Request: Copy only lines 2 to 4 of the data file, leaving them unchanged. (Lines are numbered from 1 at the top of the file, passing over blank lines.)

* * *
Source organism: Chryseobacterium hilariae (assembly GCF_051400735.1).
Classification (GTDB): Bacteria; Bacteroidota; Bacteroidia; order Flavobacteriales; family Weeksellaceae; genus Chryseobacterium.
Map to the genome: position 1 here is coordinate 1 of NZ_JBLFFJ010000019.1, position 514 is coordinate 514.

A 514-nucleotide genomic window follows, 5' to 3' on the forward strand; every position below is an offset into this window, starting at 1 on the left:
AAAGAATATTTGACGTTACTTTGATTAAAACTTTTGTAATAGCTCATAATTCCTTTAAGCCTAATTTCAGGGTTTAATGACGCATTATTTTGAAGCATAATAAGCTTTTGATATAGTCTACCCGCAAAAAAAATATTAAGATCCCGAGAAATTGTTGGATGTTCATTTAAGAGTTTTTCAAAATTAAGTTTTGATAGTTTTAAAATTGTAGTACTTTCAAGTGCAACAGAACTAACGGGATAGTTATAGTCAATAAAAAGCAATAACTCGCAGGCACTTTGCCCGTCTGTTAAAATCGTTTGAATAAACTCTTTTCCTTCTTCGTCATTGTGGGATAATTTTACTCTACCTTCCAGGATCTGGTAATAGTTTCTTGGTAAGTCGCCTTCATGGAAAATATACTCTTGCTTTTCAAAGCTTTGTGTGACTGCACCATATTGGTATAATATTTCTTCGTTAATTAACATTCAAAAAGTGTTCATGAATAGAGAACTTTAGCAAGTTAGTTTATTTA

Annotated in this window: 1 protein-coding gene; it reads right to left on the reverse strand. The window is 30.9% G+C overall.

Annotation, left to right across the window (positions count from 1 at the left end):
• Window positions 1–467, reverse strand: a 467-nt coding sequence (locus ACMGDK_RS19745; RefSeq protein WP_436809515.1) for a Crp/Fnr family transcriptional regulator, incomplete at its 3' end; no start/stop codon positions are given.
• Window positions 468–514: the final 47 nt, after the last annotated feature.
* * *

Classification (GTDB): Bacteria; Bacteroidota; Bacteroidia; order Flavobacteriales; family Weeksellaceae; genus Chryseobacterium.
Map to the genome: position 1 here is coordinate 1 of NZ_JBLFFJ010000019.1, position 514 is coordinate 514.

A 514-nucleotide genomic window follows, 5' to 3' on the forward strand; every position below is an offset into this window, starting at 1 on the left: